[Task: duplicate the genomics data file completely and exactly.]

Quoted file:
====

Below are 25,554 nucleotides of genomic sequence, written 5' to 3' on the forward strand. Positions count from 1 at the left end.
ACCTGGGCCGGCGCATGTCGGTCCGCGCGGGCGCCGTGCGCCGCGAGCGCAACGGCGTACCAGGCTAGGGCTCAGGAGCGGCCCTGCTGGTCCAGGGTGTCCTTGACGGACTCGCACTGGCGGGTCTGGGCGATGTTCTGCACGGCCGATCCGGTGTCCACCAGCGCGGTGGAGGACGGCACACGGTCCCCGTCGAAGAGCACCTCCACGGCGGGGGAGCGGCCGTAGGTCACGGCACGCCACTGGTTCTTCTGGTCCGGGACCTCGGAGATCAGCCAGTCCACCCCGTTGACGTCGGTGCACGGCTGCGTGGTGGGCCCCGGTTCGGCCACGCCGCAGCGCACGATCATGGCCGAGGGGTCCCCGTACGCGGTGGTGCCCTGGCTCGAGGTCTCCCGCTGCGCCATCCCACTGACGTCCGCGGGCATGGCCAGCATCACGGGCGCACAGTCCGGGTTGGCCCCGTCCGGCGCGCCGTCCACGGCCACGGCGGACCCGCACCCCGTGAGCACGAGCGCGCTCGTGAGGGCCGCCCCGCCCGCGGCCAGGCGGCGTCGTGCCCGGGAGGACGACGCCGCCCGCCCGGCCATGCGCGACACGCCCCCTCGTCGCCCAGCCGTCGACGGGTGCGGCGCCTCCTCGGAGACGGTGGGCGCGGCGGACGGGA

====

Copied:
Below are 25,554 nucleotides of genomic sequence, written 5' to 3' on the forward strand. Positions count from 1 at the left end.
ACCTGGGCCGGCGCATGTCGGTCCGCGCGGGCGCCGTGCGCCGCGAGCGCAACGGCGTACCAGGCTAGGGCTCAGGAGCGGCCCTGCTGGTCCAGGGTGTCCTTGACGGACTCGCACTGGCGGGTCTGGGCGATGTTCTGCACGGCCGATCCGGTGTCCACCAGCGCGGTGGAGGACGGCACACGGTCCCCGTCGAAGAGCACCTCCACGGCGGGGGAGCGGCCGTAGGTCACGGCACGCCACTGGTTCTTCTGGTCCGGGACCTCGGAGATCAGCCAGTCCACCCCGTTGACGTCGGTGCACGGCTGCGTGGTGGGCCCCGGTTCGGCCACGCCGCAGCGCACGATCATGGCCGAGGGGTCCCCGTACGCGGTGGTGCCCTGGCTCGAGGTCTCCCGCTGCGCCATCCCACTGACGTCCGCGGGCATGGCCAGCATCACGGGCGCACAGTCCGGGTTGGCCCCGTCCGGCGCGCCGTCCACGGCCACGGCGGACCCGCACCCCGTGAGCACGAGCGCGCTCGTGAGGGCCGCCCCGCCCGCGGCCAGGCGGCGTCGTGCCCGGGAGGACGACGCCGCCCGCCCGGCCATGCGCGACACGCCCCCTCGTCGCCCAGCCGTCGACGGGTGCGGCGCCTCCTCGGAGACGGTGGGCGCGGCGGACGGGA